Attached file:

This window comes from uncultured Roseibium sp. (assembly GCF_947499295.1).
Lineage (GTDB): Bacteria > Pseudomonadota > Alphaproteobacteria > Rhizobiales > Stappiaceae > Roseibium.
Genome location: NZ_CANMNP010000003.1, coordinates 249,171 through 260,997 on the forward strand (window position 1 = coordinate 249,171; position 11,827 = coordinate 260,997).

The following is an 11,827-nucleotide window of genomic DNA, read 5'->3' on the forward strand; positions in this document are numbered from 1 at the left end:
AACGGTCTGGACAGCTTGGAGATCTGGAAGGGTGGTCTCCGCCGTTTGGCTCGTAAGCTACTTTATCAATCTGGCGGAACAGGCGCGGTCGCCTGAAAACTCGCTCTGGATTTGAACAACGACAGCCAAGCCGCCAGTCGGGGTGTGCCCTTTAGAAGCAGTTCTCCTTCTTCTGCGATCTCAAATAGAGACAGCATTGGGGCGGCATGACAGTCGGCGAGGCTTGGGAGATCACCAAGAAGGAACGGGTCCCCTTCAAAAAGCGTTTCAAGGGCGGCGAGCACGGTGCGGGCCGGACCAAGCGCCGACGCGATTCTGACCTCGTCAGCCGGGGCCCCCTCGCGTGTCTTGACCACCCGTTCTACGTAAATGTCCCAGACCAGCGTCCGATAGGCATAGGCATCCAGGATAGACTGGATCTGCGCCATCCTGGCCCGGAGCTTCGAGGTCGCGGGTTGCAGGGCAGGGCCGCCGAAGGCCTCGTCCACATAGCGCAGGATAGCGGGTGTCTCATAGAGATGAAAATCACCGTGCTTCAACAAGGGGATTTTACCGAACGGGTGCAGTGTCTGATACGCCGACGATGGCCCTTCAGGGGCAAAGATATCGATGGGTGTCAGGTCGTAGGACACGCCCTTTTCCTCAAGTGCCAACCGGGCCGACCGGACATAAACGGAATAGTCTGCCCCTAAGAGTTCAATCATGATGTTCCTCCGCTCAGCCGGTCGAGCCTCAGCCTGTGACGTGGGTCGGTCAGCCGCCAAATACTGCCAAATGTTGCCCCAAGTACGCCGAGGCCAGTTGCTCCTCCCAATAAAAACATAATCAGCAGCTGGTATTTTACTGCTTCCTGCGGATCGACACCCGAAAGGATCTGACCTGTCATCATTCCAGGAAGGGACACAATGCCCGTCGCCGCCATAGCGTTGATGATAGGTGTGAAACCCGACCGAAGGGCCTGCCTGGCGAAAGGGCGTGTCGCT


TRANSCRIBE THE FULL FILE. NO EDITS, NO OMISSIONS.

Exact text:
This window comes from uncultured Roseibium sp. (assembly GCF_947499295.1).
Lineage (GTDB): Bacteria > Pseudomonadota > Alphaproteobacteria > Rhizobiales > Stappiaceae > Roseibium.
Genome location: NZ_CANMNP010000003.1, coordinates 249,171 through 260,997 on the forward strand (window position 1 = coordinate 249,171; position 11,827 = coordinate 260,997).

The following is an 11,827-nucleotide window of genomic DNA, read 5'->3' on the forward strand; positions in this document are numbered from 1 at the left end:
AACGGTCTGGACAGCTTGGAGATCTGGAAGGGTGGTCTCCGCCGTTTGGCTCGTAAGCTACTTTATCAATCTGGCGGAACAGGCGCGGTCGCCTGAAAACTCGCTCTGGATTTGAACAACGACAGCCAAGCCGCCAGTCGGGGTGTGCCCTTTAGAAGCAGTTCTCCTTCTTCTGCGATCTCAAATAGAGACAGCATTGGGGCGGCATGACAGTCGGCGAGGCTTGGGAGATCACCAAGAAGGAACGGGTCCCCTTCAAAAAGCGTTTCAAGGGCGGCGAGCACGGTGCGGGCCGGACCAAGCGCCGACGCGATTCTGACCTCGTCAGCCGGGGCCCCCTCGCGTGTCTTGACCACCCGTTCTACGTAAATGTCCCAGACCAGCGTCCGATAGGCATAGGCATCCAGGATAGACTGGATCTGCGCCATCCTGGCCCGGAGCTTCGAGGTCGCGGGTTGCAGGGCAGGGCCGCCGAAGGCCTCGTCCACATAGCGCAGGATAGCGGGTGTCTCATAGAGATGAAAATCACCGTGCTTCAACAAGGGGATTTTACCGAACGGGTGCAGTGTCTGATACGCCGACGATGGCCCTTCAGGGGCAAAGATATCGATGGGTGTCAGGTCGTAGGACACGCCCTTTTCCTCAAGTGCCAACCGGGCCGACCGGACATAAACGGAATAGTCTGCCCCTAAGAGTTCAATCATGATGTTCCTCCGCTCAGCCGGTCGAGCCTCAGCCTGTGACGTGGGTCGGTCAGCCGCCAAATACTGCCAAATGTTGCCCCAAGTACGCCGAGGCCAGTTGCTCCTCCCAATAAAAACATAATCAGCAGCTGGTATTTTACTGCTTCCTGCGGATCGACACCCGAAAGGATCTGACCTGTCATCATTCCAGGAAGGGACACAATGCCCGTCGCCGCCATAGCGTTGATGATAGGTGTGAAACCCGACCGAAGGGCCTGCCTGGCGAAAGGGCGTGTCGCT